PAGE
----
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Precarious Superheroes

On the 28th of April 2006 a group of activists dressed in Superhero costumes burst into the insanely expensive Hamburg delicatessen, Frische Paradies and ran out with 1500 Euros worth of expensive food. Despite several police cars and a helicopter rushing to the scene, the culprits they got clean away. Not, however, before they posed for the photo above, which they release along with a communiqué explaining that the food was given away to some of the city’s precarious workers. Months later the police raid some houses and arrest a woman in relation to the incident. The evidence against her wasn’t the strongest; they claimed that she sometimes wore her hair in a ponytail, as did one of the superheroes, and that on her computer were documents that mentioned precarity, which was also mentioned in the Superheroes communiqué. The case against her has recently been dismissed.

It’s a nice story but I want to use the incident to think through some recent concerns. Firstly, responses to the current crises. Secondly how to act without that acting seeming like specialised work for activists. And thirdly, how mediatised figures can change the way people think about themselves by allowing them to recognize commonalities with others.

In many ways the incident chimes with other recent actions and suggestions, which are all variations on the tradition of self-reduction struggles. In the UK there has been a suggestion for a Price Reduction Campaign, we’ve mentioned this before. The idea is to organize mass meetings outside supermarkets to decide what a fair price for essential goods should be in these exceptional times. One of the problems with this idea is how to avoid getting trapped in the identity of ‘consumers’ or ‘customers’. Another recent practice has been that of the Greek Robin Hoods, who have conducted mass raids on supermarkets, leaving the goods outside for the general public to help themselves. A problem with this, however, is that it is acting on behalf of other people, which could reinforce the identity of the activist as separate from passive category, ‘ordinary people’.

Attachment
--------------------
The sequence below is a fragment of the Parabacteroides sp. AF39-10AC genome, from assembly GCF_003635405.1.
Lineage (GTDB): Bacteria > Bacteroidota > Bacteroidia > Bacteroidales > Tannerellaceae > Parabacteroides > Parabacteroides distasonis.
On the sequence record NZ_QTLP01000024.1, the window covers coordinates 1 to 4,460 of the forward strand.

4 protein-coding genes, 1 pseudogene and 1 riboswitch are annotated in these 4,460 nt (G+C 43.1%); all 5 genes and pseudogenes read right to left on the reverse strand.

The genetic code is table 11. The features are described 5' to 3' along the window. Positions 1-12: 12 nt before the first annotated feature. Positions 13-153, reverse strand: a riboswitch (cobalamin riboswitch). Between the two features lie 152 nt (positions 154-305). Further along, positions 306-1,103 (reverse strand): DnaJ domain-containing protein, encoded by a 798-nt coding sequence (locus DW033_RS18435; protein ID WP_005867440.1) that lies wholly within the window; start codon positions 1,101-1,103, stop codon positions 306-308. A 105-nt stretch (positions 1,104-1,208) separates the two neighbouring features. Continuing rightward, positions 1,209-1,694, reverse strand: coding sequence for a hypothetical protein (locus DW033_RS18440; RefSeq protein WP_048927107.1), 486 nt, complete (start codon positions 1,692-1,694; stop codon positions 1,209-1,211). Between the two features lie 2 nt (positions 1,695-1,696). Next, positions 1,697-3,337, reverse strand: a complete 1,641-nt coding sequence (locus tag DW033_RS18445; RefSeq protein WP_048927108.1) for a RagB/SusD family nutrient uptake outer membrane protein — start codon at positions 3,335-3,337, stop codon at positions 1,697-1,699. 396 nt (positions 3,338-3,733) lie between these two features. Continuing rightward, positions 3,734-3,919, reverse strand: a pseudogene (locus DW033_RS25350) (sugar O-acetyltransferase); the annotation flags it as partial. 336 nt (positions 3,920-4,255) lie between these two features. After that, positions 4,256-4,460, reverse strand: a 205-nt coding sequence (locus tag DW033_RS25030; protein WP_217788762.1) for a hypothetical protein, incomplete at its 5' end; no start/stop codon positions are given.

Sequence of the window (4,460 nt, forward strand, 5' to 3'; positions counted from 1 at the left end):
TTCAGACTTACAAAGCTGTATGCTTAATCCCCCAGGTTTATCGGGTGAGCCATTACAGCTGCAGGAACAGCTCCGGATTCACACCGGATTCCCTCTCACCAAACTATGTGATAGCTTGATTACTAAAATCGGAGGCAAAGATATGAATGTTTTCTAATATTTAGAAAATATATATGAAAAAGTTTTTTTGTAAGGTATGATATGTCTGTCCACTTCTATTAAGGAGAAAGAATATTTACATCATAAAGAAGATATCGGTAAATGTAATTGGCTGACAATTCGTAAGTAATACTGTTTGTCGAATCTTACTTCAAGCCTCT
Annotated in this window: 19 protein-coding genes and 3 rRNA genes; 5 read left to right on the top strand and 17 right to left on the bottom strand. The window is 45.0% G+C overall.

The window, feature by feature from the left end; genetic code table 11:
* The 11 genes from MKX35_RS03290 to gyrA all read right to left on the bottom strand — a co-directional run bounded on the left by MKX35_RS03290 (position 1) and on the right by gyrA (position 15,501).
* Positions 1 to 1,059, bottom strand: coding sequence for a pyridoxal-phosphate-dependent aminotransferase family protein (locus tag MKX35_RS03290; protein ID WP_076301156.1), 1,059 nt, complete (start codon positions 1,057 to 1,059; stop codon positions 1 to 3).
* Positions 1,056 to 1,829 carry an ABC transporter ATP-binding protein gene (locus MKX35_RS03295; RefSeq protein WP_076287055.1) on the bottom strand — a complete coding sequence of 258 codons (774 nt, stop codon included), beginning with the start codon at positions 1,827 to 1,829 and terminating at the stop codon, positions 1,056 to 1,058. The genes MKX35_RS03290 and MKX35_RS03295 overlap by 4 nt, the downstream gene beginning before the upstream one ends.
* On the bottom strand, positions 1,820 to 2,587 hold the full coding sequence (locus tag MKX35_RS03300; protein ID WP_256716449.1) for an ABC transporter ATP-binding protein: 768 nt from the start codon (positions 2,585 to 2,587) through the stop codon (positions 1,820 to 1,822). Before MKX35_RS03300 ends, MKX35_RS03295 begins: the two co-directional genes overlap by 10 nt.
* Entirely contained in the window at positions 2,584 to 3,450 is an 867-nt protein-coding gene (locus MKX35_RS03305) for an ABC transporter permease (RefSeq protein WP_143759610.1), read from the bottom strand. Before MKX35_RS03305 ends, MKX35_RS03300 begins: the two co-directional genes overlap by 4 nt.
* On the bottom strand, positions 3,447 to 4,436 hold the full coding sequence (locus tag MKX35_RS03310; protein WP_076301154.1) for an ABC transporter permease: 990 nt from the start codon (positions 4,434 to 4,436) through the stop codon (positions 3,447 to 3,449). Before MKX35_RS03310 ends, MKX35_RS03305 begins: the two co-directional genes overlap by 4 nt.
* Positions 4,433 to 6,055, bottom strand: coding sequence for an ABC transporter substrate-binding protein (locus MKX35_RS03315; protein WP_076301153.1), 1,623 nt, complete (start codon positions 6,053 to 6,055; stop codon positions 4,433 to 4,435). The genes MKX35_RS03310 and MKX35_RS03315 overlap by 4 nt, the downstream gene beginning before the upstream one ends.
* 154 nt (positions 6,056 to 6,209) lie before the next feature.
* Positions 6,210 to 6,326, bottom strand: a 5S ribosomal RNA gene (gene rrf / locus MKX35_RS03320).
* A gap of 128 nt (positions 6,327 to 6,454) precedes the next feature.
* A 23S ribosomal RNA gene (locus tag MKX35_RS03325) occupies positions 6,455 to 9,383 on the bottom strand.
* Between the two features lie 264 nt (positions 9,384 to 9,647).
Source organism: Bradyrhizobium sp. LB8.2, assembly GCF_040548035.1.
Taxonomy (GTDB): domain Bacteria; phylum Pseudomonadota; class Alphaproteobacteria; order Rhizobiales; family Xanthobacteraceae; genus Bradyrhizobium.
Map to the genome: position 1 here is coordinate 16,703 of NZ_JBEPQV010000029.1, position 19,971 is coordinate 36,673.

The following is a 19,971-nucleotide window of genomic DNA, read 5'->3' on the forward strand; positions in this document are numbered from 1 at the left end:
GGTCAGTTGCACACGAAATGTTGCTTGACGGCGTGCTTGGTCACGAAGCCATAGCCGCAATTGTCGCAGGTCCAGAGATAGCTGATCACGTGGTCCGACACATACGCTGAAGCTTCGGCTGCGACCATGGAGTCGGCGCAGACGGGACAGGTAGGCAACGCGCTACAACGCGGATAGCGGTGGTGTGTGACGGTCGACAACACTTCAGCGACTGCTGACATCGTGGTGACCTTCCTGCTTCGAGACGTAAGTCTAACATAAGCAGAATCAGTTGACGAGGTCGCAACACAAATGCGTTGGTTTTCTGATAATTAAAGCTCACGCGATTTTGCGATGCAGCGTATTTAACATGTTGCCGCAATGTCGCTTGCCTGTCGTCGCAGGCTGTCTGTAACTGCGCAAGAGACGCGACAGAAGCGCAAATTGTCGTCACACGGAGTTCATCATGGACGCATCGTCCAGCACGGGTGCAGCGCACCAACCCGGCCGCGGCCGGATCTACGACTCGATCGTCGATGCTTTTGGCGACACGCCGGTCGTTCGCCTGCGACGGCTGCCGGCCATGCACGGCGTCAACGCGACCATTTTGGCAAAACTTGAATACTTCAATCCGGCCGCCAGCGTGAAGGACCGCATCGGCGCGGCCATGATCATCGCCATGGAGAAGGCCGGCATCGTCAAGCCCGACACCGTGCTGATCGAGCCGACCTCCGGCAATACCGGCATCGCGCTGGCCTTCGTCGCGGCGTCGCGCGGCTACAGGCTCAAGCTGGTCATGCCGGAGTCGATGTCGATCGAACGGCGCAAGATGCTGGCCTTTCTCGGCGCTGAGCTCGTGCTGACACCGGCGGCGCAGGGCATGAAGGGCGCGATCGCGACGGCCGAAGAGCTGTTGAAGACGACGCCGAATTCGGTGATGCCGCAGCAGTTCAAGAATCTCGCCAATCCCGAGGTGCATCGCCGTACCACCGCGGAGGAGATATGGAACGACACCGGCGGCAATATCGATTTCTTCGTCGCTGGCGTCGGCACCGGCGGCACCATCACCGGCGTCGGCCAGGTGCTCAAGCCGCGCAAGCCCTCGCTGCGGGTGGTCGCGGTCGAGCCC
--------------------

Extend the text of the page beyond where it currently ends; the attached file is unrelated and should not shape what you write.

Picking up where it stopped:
The precarious superheroes incident might seem similar but they try to overcome such problems by inventing identities meant to represent common experiences of precariousness. The superheroes call themselves names like Spidermom, Multiflex, Santa Guevara and Operaistorix. The idea is that you need super human abilities just to survive in this world of insecurity and precarity. As they explain:

“Superflex is familiar with every type of job contract: part time, full time, internship. All the stress led him to a pleasant mutation of his molecules… Operaistorix survived the last few years with the help of his unemployment module… Spider Mum’s mutant body developed somewhere between the kindergarten and unpaid and paid cleaning jobs. In her hands, Ajax and a mop turn into merciless weapons… Santa Guevara dodges all control checks and disappears without a trace. With this power, he is able to escape from the boredom of call centers and university seminars.”

We could think of the superheroes as P2P icons, a concept first raised in the context of San Precario, the patron saint of the precarious. San Precario was invented as a symbol or icon in which all the different experiences of the precarious could invest their desires. Large models of San Precario have been carried round on demonstrations, like the saints parades of Catholic countries.

The superheroes are a variation on this theme that address the problem of how people’s subjective understanding of themselves can limit their possibilities. Or as Mario Tronti put it: ‘As a matter of urgency we must get hold of, and start circulating, a photograph of the worker-proletariat that shows him as he really is – “proud and menacing”‘. The certainty and dignity of the job for life, that was some small compensation for the world of the mass workplace, has become increasingly rare. The precarious superheroes want to create a new “proud and menacing” photograph by reframing our precarious experiences as training for a world when we are in control of our lives and can be as flexible as we want. With the crumbling of the financial sector, the erstwhile ‘masters of the universe’ have been revealed as small men who wasted their lives building pointless pyramid skills. Our greatest revenge would be the menacing prospect of a new class of people stepping on to the world stage. As Spidermom says:

“We don’t care for the romanticism of the lonely hero type, we’d much rather bump into more and more superheroes in our daily lives.”

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Communism is for us not a state of affairs which is to be established, an ideal to which reality [will] have to adjust itself. We call communism the real movement which abolishes the present state of things.